I find people's views on sex fascinating, even after over eight thousand hours of talking to people in detail about their sex lives! There's so much diversity around what we think of as “normal” or “abnormal” - far more diversity than you'd think if you based it on the media or general opinion.
I could go on and on about the range of opinions people have about what “normal” is.
But in my considerable experience as a Sex Therapist I’ve discovered that the idea of “normal” has little basis in anything other than what people themselves have experienced in their own lives.
Interestingly, whether they think that their own experience is normal or abnormal seems to be based more on their level of self-esteem than anything else:
The LoveLife Blog: guidance on mindful, bodyful, soulful loving!
How do I love thee?
Let me count the ways…
1. I say it with words of love and affection
2. I touch you with love and affection
3. I give you gifts
4. I spend time with you
5. I do things for you
I’m sure that Shakespeare in his wisdom about human relationships would have agreed with these five ‘languages’ of love. It’s actually the modern-day author Gary Chapman who came up with them.
It's the new year, a time for committing to bettering yourself. What better area of life to commit to focusing on than your love life?!
Whether you're single or partnered, we can all focus on that fundamentally important contributor to health, happiness and well-being - your sexuality!
So I'd like to suggest you commit to a Year of Great Sex! Let's call it your 'Great Sex' Project.
Given how busy and distracted we all are, it's the 'getting to sex' stage that's the most challenging for modern couples. I call this stage of sex 'Beforeplay'. It's the transition phase necessary to remove you from the stresses of the day, and get the two of you connecting, maintaining the 'mmm' factor and building up some of that erotic frission...
As the famous quote from John Cleese in “the Meaning of Life” goes: “You don’t just go barreling on down to the clitoris! What’s wrong with a kiss?”
Too many people wrongly think that the clitoris is some kind of magical on/off button for women’s arousal. Too mainly people wrongly believe that if you start playing with her clitoris then she’ll be ready for “the main event” (i.e, intercourse).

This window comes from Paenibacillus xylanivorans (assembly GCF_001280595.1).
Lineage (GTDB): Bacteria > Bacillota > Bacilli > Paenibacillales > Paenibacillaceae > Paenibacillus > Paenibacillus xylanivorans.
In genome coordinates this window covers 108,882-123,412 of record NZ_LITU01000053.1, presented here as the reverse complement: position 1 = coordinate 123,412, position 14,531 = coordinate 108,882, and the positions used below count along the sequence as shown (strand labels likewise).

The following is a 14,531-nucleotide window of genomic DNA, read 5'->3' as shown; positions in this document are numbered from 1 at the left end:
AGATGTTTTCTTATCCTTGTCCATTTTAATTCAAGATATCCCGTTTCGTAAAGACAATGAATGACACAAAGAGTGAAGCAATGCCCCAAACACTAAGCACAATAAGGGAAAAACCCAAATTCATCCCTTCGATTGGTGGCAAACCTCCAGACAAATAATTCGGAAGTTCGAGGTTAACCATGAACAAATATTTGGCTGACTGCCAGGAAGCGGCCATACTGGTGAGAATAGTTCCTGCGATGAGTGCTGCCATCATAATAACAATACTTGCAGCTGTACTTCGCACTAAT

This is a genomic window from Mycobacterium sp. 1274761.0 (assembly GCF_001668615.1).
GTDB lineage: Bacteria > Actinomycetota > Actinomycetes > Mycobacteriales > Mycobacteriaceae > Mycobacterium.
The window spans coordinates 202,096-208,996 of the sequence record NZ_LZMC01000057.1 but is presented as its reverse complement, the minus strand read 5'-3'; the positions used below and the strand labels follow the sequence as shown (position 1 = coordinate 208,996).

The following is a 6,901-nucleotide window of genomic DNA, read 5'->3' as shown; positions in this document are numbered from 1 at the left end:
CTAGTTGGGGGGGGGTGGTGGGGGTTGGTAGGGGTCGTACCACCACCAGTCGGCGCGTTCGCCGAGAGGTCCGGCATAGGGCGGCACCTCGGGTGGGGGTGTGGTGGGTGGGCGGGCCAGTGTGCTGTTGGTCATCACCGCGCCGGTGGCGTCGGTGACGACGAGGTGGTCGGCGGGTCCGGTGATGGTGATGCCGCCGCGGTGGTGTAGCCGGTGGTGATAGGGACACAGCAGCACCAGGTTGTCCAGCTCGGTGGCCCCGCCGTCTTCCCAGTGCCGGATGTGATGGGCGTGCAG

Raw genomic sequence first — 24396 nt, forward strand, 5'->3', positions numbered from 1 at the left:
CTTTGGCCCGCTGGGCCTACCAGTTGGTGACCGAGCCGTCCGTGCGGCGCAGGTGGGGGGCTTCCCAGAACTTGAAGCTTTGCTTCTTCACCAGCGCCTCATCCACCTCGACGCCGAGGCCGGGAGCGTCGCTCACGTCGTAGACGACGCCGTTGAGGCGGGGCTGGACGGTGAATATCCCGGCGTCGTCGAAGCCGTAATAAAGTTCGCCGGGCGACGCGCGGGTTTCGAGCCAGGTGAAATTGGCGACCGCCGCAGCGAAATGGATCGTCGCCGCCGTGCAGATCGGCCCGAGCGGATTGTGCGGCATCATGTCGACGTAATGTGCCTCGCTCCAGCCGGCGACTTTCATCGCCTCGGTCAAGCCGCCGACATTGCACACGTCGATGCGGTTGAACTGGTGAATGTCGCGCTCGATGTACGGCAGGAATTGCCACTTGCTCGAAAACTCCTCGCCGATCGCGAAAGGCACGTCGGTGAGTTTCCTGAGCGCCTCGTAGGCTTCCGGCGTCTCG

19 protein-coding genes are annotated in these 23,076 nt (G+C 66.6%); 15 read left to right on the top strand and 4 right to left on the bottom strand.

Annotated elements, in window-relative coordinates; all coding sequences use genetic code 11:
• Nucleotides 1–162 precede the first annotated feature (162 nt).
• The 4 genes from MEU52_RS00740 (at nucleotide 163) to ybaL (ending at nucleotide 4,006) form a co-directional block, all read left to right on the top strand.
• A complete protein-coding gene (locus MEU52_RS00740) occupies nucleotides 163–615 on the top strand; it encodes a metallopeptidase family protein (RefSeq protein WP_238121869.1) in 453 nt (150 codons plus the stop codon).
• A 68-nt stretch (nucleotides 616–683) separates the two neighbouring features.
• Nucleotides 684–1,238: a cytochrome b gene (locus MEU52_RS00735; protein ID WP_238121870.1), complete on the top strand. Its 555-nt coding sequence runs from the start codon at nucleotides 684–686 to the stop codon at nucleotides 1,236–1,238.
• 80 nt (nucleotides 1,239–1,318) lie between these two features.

But genital stimulation is not foreplay.
Personally I refer to any kind of genital interaction as “sex”: oral sex, manual sex, intercourse.
Foreplay is what you do before you get genital... read more...
Sexual pleasure involves so much more than just what your genitals are doing.
Engaging the senses is a crucial element to heightening sexual pleasure.
Just as the experience is more enjoyable and satisfying the more you engage the senses and make it a whole experience when you eat - think grabbing a bite to eat on the run as opposed to a sit down meal - so it is with sex. read more...
Sex is one of the great forms of human self-expression. It's a place where creativity, physical movement, pleasure and joy can manifest, just like the other forms of human expression - music, art, design, dance, cooking, sport, even writing. read more...
I like to divide sexual encounters in a long-term relationship into three types:
Simple Sex – short and comforting
Sensual Sex - luscious and bonding
Spicy Sex – exciting and adventurous
When you think about desiring your partner, or a potential partner, what are the things that make you go “Mmmmm”? As in “Mmmmm, that's nice!” And what are the things that make you go “Nnngh”, as in “Nnngh - that's not so nice”?
In other words, what are your turn ons and turn offs when it comes to sex and desire?
What enhances your desire and what detracts from it?
Mis-matched libidos, difference in desire, high and low sex drive, etc. These are very common terms used to describe a very common issue.
But what are we really talking about here?
What is libido, what is desire?
Firstly, it’s not a ‘thing’. Libido is not something you have or don’t have.
Secondly, desire is not arousal.
Often people say that one partner has a high libido, high desire, and the other partner has low libido, low desire. But when we get talking it often turns out that they are confusing desire with arousal.
Having fast arousal is not the same as having high desire, and having slow arousal is not the same as having low desire. read more...
- Relationship Vitamins
- I See You as Lover - the importance of attention in loving well
- You Can Make Love With Just a Kiss
- Finding the 'More' - the Spiritual Dimensions of Sex
- How to Stay In Love
- Expanding Your Sexual Play Pt 2: How
- Expanding Your Sexual Play Pt 1: What
- Simple Sex is Good Sex
- Solo Sex: Mindful Masturbation
- Own the Crone
- Porn Star versus Prude
- “When One is Pretending, the Whole Body Revolts”
- Non-Linear Love-Making: the Picnic Approach to Sex
- Make Your Bedroom A Sanctuary
- Sexy Debriefing
to LOVELIFE News for regular inspiration on sex, love and intimacy!